Driven: Lexus IS-F

With the success that Lexus competitors Mercedes-Benz and BMW have enjoyed in recent years with their respective AMG and M ranges of sporting models based on their sedans, it's not surprising that Lexus should see fit to join the fray. Their first effort is the IS-F.

Based on the volume selling 'small Lexus' the IS, they've turned an effeminate and pretty bland sedan into a bit of a fire-breather. In place of the adequate but hardly exciting standard 2-litrew and 2.5-litre engines, is a specially-built 5-litre V8. Whilst this engine is loosely based on the V8 seen in larger Lexus models, the IS-F motor is largely a specially assembled unit with many changes specific to the F. And it's the jewel of the crown of the model. The engine is an absolute gem, which provides brilliant performance - on which more later...

Visually the F gains upgrades in keeping with its sporting nature - a different front bumper-spoiler, side-skirts which stylishly morph into lower front guard vents, a subtle boot spoiler and deeper rear apron with aggressive looking stacked quad exhaust (which everyone notices but on inspection pretty quickly comment that two of them are fakes...). The big diameter alloy wheels look sharp and suit the car well. The hugely bulging bonnet is obviously a necessity.

Inside there are all the hallmarks of cars in this sector of the market - nicely trimmed properly supportive seats with extra bolstering and a beefy grip to the steering wheel are among the features.

The ride is somewhat jouncy - all the time - probably expected and to a degree acceptable in an overtly sporty car, but other makers have resolved this better. The handling and roadholding though are of a exceptionally high standard, giving the driver great confidence. The brakes too are excellent.
And now, to the greatest strength of the F - its performance. The 5-litre V8 is mated to Lexus' exceptional 8-speed automatic transmission, which can be manually over-ridden in two ways. Unlike many makers whose manual-shirting automatics change gear whenever the car is ready, regardless of driver input (in my mind, a complete waste of time), Lexus has got this right. Well, almost right... It revs (beautifully) to the redline, when a chime sounds just before the rev-limiter cuts in. You, the driver has to change up - yay - that's how it should be.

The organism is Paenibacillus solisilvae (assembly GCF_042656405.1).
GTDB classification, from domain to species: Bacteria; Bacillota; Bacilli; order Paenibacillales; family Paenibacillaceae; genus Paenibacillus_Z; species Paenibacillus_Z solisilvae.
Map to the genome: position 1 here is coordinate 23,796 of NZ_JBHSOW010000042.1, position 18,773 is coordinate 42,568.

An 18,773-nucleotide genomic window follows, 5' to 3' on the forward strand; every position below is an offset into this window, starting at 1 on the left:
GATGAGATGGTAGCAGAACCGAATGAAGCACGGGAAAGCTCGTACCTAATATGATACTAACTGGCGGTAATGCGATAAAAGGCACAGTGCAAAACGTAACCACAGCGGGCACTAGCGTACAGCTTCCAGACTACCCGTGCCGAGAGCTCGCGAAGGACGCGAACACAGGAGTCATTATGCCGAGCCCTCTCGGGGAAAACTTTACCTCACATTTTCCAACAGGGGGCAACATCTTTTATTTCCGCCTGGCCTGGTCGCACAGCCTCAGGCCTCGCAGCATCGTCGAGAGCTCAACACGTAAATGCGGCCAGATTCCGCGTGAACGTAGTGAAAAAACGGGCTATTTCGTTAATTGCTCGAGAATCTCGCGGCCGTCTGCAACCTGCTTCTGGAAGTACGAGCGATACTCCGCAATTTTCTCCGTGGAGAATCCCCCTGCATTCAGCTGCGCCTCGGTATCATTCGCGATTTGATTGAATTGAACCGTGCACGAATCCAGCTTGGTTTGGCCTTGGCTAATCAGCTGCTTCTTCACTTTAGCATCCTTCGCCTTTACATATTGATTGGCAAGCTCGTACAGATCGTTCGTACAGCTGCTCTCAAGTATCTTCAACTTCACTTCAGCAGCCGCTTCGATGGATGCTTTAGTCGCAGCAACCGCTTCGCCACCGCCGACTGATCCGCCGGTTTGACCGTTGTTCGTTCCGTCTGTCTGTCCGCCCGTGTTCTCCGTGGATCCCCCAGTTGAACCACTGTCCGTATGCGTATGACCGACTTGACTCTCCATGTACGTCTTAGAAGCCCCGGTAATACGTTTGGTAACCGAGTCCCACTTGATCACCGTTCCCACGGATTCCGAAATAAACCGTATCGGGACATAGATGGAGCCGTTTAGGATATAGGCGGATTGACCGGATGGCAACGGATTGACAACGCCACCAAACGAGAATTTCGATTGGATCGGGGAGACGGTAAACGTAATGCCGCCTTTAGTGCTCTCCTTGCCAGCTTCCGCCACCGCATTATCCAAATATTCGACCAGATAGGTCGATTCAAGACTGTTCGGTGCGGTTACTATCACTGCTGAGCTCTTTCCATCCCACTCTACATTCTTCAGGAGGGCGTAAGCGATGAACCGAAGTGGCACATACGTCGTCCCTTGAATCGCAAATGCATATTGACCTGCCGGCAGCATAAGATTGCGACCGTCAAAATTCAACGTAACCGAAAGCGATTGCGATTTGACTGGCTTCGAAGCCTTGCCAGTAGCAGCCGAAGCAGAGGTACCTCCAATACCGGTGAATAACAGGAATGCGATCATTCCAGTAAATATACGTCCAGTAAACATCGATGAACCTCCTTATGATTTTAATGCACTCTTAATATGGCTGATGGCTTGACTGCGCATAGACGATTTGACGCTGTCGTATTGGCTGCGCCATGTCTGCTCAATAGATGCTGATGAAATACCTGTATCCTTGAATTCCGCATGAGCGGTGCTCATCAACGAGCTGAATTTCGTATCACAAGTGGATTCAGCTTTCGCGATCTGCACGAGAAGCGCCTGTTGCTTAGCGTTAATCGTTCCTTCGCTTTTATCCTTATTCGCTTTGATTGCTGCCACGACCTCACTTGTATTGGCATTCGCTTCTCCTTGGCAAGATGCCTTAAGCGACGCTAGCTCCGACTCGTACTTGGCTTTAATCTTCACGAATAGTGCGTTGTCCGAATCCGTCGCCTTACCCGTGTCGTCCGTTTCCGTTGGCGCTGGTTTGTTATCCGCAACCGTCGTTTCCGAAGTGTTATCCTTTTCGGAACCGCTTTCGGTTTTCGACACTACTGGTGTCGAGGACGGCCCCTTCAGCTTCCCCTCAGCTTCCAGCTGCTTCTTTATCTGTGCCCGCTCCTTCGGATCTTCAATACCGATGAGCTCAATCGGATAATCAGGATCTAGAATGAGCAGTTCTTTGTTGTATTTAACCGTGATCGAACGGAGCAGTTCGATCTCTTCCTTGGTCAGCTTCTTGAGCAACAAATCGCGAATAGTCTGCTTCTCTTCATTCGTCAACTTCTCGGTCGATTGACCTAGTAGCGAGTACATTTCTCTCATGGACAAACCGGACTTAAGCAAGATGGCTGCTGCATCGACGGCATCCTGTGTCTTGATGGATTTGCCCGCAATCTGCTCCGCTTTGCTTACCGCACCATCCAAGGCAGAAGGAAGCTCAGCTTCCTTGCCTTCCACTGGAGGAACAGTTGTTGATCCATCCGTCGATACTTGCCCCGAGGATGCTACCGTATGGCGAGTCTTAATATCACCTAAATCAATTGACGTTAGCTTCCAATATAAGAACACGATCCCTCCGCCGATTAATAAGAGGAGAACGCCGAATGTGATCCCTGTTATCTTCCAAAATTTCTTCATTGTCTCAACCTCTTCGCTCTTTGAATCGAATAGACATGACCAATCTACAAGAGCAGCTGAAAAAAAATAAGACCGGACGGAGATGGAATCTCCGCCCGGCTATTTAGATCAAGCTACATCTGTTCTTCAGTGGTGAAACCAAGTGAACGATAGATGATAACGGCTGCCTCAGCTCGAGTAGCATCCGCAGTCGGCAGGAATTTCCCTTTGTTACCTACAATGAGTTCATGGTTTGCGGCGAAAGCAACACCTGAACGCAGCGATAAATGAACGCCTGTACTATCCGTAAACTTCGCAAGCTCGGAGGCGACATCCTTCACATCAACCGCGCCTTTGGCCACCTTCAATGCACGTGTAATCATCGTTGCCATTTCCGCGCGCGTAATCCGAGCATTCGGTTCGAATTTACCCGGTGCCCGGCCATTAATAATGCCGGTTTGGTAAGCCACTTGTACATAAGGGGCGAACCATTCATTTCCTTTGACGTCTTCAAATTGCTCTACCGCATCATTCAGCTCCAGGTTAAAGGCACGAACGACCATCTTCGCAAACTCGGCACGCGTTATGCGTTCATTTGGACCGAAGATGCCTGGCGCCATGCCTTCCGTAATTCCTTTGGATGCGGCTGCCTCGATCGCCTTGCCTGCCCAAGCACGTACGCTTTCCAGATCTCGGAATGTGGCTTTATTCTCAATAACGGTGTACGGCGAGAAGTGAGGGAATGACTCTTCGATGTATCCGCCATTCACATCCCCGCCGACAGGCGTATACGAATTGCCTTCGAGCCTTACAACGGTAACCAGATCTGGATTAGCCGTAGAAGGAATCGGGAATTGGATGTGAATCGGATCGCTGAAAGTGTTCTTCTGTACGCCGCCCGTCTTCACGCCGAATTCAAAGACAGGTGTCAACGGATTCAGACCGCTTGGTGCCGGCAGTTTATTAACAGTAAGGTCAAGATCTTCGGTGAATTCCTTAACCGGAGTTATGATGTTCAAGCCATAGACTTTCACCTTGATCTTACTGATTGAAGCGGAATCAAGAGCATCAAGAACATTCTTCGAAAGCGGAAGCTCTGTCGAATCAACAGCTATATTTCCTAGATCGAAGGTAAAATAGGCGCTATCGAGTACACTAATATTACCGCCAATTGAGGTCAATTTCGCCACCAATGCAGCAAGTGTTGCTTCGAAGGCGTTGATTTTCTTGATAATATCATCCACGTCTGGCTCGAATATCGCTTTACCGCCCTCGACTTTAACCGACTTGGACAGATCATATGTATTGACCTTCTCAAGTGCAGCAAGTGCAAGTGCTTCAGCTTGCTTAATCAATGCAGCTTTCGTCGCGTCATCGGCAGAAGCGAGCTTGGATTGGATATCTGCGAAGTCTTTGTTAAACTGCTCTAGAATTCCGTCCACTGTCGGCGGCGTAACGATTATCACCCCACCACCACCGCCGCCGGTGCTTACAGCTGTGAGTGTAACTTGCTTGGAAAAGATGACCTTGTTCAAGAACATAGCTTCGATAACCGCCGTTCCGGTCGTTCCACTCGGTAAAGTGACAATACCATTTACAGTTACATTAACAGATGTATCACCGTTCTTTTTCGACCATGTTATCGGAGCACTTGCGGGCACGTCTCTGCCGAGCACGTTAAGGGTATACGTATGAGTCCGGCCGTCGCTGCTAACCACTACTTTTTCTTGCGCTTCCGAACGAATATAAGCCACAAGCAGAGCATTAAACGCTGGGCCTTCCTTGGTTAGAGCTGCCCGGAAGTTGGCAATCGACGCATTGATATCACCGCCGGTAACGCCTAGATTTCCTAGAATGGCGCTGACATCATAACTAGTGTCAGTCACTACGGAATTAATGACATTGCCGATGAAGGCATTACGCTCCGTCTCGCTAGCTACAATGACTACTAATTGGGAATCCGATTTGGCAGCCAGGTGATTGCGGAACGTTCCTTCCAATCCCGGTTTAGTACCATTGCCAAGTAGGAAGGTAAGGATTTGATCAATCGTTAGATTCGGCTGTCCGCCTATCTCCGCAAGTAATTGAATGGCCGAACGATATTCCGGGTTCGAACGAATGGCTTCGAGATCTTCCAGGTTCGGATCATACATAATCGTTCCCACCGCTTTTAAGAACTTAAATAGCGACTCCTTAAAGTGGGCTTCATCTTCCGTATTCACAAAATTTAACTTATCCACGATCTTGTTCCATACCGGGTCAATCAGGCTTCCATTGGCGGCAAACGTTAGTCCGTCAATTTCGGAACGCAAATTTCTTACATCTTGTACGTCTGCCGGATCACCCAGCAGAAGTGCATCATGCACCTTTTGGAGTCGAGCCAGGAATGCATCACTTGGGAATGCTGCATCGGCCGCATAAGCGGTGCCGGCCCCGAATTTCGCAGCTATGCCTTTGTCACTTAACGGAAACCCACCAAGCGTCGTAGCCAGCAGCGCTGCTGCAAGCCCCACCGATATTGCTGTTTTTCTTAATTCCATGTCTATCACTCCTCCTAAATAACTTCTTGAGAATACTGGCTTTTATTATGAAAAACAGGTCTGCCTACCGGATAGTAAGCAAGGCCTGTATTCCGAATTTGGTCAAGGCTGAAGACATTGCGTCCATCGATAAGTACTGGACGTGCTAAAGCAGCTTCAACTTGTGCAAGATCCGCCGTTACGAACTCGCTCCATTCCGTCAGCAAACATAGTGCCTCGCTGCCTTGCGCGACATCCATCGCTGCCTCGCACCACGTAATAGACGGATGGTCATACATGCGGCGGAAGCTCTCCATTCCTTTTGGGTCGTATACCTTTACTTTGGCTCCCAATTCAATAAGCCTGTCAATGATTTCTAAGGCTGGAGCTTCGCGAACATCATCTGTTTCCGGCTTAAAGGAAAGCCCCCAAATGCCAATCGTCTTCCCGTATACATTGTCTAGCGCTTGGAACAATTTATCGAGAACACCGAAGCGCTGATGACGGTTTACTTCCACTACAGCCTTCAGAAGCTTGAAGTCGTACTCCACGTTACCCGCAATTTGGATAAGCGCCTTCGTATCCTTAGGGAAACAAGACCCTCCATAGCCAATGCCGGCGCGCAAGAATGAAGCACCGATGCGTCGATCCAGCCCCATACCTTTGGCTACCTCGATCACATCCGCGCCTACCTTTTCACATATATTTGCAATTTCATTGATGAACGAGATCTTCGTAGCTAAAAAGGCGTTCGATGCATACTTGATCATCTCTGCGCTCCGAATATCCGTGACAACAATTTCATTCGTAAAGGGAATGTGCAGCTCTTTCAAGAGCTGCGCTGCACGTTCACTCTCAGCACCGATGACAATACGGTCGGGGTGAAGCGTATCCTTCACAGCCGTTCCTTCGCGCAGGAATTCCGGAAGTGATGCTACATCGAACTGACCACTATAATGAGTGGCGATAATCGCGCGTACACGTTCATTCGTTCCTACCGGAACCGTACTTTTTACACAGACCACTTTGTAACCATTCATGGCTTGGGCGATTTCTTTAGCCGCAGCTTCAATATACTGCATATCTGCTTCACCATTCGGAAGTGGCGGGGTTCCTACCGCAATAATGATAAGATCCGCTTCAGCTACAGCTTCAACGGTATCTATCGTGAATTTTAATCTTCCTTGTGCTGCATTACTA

This engine makes the most magnificent sound. When tootling around town, the deep V8 burble tells people there's something special under the bonnet, but it's quiet in a Lexus kind of way. Press on a bit and a second, more enthusiastic sound emanates from the engine bay. But when you really get up the IS-F Jeckyl becomes Hyde in the very best way. An awe-inspiring induction roar and thundering exhaust noise are the mark of the brilliance of this motor - and the performance matches it rev for rev. 0-100km/h is despatched in 5.7 seconds. As the Lexus flicks through the gears with a beautiful precision, it sounds like a racing Maserati of the 1950s. And feels faster - which it is.

The only problem in all of this is the flippers for the gearshift. They're mounted in a fixed position behind the steering wheel, which makes them completely useless when turning the wheel. Lexus does offer a good alternative though with back and forth movement of the gearstick.

While the only real competitors for he IS-F are the AMG C63 and BMW M3, and both of these are more expensive than the Lexus, both also provide considerably more performance, which really is what these sorts of cars are all about. Probably the price difference is not enough to persuade anyone into the Lexus, and the AMG and M names carry a cachet that the Japanese maker simply can't match. As a small, high-performance luxury sedan, it's a pretty hard car to criticise. If the competition didn't exist, the IS-F would be considered a world-beater, and as brilliant as it is, we have to damn it with faint praise in saying it is an excellent first attempt.

Engine type: 5-litre quad-cam V8
Power: 311kW
Torque: 505Nm
Transmission: 8-speed automatic with manual selection available
Price: $129.900 at time of review
Photo & text - Paul Blank (copyright)